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Center for Transportation Studies


Toward Universal Access to Seamless Travel of Indoor and Outdoor Spaces With and Without Vision

Part of the Fall 2011 Advanced Transportation Technologies Seminar Series.

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About the Seminar

The consideration of vision loss is of growing importance in research, planning, and implementation of travel and transportation needs. There are approximately 12 million people with some form of visual impairment in the United States, and this number is estimated to double in the next 20 years as a consequence of our aging population. To meet the needs of this growing population, far more research is needed to better understand what information is used to support spatial behaviors for people with low (or no) vision.

In this seminar, Nicholas Giudice discussed some practical solutions that can improve information access, safety, and efficient travel for people with vision loss. He also explained why the failure to consider human perceptual and cognitive factors often leads to poor design decisions—especially when incorporating auditory, haptic, and other non-visual information into traditional navigation systems and transportation networks.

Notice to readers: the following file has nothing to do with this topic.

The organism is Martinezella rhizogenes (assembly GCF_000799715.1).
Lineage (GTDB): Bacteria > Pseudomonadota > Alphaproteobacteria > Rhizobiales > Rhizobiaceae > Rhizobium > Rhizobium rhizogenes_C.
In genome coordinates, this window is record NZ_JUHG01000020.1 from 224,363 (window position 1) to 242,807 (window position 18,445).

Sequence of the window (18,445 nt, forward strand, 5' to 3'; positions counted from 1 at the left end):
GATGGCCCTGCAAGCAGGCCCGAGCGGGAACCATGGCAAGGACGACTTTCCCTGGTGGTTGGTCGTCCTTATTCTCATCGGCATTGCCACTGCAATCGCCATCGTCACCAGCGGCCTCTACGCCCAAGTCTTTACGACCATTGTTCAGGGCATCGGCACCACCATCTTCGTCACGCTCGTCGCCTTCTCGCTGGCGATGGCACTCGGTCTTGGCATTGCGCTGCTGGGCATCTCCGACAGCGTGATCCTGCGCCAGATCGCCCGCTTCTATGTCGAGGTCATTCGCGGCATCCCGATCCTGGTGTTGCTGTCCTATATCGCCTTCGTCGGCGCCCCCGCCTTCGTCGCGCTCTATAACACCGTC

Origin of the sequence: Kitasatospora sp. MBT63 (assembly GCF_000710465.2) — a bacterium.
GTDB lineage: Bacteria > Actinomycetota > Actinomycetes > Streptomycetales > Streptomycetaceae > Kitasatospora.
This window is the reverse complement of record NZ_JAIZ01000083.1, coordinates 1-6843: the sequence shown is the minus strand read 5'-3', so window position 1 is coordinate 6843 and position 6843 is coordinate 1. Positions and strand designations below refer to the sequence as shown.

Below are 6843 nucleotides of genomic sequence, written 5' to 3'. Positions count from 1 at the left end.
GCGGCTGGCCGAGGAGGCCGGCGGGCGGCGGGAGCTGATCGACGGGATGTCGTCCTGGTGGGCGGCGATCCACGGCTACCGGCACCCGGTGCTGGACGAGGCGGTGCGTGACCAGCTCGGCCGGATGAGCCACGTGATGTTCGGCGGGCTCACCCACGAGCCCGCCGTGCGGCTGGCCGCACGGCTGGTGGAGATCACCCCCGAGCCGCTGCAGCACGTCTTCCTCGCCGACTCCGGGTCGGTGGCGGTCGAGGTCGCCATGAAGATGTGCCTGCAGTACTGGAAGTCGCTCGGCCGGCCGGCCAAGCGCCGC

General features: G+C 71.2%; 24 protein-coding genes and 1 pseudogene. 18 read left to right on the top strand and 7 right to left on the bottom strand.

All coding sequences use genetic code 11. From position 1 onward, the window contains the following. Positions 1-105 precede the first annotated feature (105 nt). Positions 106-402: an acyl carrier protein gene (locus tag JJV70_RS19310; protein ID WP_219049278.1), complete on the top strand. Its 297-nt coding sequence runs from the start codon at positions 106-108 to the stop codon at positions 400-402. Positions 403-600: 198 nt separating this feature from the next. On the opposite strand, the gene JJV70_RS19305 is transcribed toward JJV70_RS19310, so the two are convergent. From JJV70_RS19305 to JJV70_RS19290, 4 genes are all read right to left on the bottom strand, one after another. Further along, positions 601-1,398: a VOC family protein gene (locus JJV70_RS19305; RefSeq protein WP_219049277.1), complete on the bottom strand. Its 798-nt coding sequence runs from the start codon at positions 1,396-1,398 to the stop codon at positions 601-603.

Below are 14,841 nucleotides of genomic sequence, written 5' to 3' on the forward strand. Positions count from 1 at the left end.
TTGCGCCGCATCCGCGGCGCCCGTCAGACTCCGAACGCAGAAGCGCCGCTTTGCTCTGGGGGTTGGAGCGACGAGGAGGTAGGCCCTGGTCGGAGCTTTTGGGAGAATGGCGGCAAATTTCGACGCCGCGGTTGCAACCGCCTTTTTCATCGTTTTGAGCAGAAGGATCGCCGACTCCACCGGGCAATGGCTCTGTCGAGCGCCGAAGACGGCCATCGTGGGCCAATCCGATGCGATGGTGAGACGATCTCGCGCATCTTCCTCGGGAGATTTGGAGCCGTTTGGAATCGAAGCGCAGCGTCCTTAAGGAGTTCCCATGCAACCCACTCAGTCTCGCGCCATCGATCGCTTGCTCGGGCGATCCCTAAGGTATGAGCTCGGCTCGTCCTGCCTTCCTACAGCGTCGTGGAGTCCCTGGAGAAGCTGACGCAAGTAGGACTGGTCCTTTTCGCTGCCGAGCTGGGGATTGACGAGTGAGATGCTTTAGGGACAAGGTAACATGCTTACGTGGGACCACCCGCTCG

Nicholas Giudice is an assistant professor in the Department of Spatial Information Science and Engineering at the University of Maine and the director of the Virtual Environment and Multimodal Interaction Laboratory. His research integrates expertise in perception, cognitive neuroscience, and human factors engineering.

More Information

Contact Shawn Haag, 612-625-5608 or